the wild eyes.
should this be in news and politics? AND WHOA CONSPIRACY THE SINGER FOR THE WILD EYES IS ASIAN? http://mg.co.za/articlePage.aspx?art...ght__national/
Onerous United States visa conditions have dashed a local band’s hopes of playing at one of the most important international music industry showcases.
For the first time, four South African bands were invited to the who’s who of the international music industry, the 2007 South by Southwest festival (SxSW) in Austin, Texas.
Cape Town’s Dirty Skirts, Johannesburg’s Harris Tweed and United Kingdom-based Chris Letcher will all be jetting into Texas for their showcase performances, despite being subjected to a stringent visa application process and required to meet unrealistic qualification criteria.
But Cape Town’s arty indie rockers, The Wild Eyes, will stay at home because their visa application was turned down.
The Economist recently highlighted the fact that the number of overseas visitors to the US had fallen by 17% since 2000, which the travel industry was blaming on “a tortuous visa process”.
One Minute Trolley Dash’s Linda Thompson, who is representing The Wild Eyes, said she was asked to supply press clippings with the band’s visa applications, which could not include online material or interviews. Half the material had to be international — an almost impossible requirement.
Thompson said that, with no dedicated music magazines in South Africa, and the growing trend towards online publication in the entertainment industry, the criteria were very difficult to meet.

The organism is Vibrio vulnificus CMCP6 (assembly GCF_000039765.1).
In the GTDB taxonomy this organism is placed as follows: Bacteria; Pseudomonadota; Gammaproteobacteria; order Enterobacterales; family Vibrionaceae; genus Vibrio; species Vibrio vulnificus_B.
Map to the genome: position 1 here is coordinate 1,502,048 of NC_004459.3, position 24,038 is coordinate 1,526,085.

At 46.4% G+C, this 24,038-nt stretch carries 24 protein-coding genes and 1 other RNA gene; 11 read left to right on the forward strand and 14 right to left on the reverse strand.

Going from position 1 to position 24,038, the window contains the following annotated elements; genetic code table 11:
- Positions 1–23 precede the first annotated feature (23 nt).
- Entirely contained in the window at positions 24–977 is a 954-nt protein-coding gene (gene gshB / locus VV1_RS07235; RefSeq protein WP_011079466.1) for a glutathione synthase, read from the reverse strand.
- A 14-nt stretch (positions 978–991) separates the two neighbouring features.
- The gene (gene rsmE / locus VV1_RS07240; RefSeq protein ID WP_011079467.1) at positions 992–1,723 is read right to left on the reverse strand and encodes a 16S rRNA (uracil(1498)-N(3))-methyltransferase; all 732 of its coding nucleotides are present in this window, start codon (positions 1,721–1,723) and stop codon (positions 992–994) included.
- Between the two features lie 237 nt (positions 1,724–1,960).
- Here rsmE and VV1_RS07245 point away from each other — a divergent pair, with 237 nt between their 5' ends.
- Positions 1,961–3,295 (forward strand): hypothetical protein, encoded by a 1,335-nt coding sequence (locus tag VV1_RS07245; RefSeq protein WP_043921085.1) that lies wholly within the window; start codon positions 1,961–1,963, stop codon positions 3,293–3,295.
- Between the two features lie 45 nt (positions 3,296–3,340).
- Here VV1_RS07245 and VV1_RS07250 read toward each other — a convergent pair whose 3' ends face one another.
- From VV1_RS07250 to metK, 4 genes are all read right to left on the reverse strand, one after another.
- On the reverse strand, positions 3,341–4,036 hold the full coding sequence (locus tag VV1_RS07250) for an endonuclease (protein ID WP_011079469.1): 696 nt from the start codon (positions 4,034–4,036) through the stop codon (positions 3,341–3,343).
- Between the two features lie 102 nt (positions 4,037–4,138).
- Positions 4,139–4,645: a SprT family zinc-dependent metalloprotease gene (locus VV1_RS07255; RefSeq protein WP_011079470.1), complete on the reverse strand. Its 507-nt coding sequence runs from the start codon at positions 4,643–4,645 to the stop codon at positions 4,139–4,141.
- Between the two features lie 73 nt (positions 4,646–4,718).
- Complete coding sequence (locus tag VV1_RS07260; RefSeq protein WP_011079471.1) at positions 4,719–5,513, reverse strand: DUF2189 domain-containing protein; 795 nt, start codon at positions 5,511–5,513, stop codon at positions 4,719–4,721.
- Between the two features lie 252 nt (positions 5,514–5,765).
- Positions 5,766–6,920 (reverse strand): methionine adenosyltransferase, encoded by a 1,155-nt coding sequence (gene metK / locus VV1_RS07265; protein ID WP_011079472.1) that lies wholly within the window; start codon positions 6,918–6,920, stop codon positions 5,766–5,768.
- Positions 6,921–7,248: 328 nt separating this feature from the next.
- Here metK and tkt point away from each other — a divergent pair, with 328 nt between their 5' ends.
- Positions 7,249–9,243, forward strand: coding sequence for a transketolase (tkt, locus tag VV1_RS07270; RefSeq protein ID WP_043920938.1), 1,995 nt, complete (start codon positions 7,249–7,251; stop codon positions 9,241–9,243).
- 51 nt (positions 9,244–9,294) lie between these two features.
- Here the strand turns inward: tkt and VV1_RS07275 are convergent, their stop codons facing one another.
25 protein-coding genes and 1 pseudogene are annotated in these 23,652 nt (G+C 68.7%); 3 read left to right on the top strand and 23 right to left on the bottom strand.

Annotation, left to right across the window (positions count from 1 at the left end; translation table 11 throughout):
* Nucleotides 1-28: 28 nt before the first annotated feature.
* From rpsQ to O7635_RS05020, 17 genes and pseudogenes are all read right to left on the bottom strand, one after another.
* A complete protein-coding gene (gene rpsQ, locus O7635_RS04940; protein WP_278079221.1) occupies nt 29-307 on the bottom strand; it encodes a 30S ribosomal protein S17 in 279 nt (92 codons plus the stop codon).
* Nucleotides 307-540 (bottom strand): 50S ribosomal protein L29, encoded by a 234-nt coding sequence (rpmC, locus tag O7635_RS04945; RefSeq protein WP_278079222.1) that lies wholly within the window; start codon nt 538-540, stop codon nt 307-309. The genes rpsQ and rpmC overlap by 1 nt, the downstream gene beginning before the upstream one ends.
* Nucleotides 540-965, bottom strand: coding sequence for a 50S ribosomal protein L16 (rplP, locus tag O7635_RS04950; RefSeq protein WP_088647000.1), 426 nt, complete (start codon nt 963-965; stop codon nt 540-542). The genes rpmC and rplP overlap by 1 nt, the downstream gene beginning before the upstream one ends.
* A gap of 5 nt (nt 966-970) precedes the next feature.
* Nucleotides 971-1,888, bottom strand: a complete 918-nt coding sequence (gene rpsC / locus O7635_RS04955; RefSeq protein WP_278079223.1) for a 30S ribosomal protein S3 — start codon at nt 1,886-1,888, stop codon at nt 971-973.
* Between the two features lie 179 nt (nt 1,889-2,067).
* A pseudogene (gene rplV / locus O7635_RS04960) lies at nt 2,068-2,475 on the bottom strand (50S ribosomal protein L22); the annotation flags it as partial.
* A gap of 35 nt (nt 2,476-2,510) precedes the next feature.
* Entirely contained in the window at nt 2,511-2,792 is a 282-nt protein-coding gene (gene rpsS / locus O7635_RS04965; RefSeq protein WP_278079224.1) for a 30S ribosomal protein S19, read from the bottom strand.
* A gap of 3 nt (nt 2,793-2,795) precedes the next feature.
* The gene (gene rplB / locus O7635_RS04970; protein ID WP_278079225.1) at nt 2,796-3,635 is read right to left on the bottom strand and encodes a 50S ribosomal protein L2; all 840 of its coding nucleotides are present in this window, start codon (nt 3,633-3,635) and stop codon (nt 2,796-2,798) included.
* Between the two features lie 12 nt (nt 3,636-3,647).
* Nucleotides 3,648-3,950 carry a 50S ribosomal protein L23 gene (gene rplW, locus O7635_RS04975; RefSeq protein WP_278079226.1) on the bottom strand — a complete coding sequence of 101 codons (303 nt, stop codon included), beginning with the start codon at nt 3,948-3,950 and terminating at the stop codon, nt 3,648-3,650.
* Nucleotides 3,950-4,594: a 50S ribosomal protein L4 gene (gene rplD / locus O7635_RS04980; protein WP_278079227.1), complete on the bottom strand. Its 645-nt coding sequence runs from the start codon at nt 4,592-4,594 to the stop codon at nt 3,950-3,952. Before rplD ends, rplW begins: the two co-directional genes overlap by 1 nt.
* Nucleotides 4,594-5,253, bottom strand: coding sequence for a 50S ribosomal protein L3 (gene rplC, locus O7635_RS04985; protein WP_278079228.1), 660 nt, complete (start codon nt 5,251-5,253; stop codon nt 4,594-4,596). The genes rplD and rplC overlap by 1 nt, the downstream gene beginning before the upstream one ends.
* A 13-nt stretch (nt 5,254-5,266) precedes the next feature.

“I’ve spent months trying to courier things to New York and it’s just never enough,” said Thompson. “We got them international press coverage by getting them in Billboard magazine, but that still wasn’t enough.”
Wild Eyes lead singer Nikhil Singh said the band was “pretty depressed” about the development. “I’ll be in contact after I have finished breaking the furniture,” he told the Mail & Guardian.
“It’s frustrating when things are out of your hands. The band wants to focus on performing and this festival is a dream of ours, but we must move on,” said Wild Eyes’ bassist Gareth Dawson.
Just Music’s Karl Anderson said local pop band Harris Tweed also had its visa application initially refused, but that the record label had managed to reverse the decision on appeal by hiring a US immigration lawyer. Matthew Covey, who lodged Harris Tweed’s visa applications in the US, said it was the first time in 10 years, during which he processed about 200 applications a year, that one of his applications had been denied.
After extensive interviews at the American consulate in Pretoria, the band members were granted visas. The visa application saga had cost Just Music close to R59 000, Anderson revealed.
Harris Tweed singer Cherilyn MacNeil says it was definitely the never-say-die attitude of label boss Anderson that had pulled through for the band.
“Karl has been absolutely amazing. It actually freaks me out how much he has done for us,” said MacNeil.
“His attitude was ‘we are not taking no for an answer’, so we were like ‘fine, we’re going’,” she said. “We spent the week posting flyers all over myspace.com, deciding what we are going to wear and making up set lists.”
Dirty Skirts’ lead singer Jeremy de Tolly said their applications had also not been easy, but confirmed that the band had secured their visas last week. “It was a God-awful process,” said De Tolly.
Sheer Music’s booking agent Erin Pea**** said Chris Letcher’s visa had been granted in the US, but his interview at the American consulate in London was scheduled for later this week and they were still waiting on confirmation.
“As far as visas go, the guys from the States are very hectic,” said Pea****. “There were lots of requirements and lots of stuff that needed to be put together.”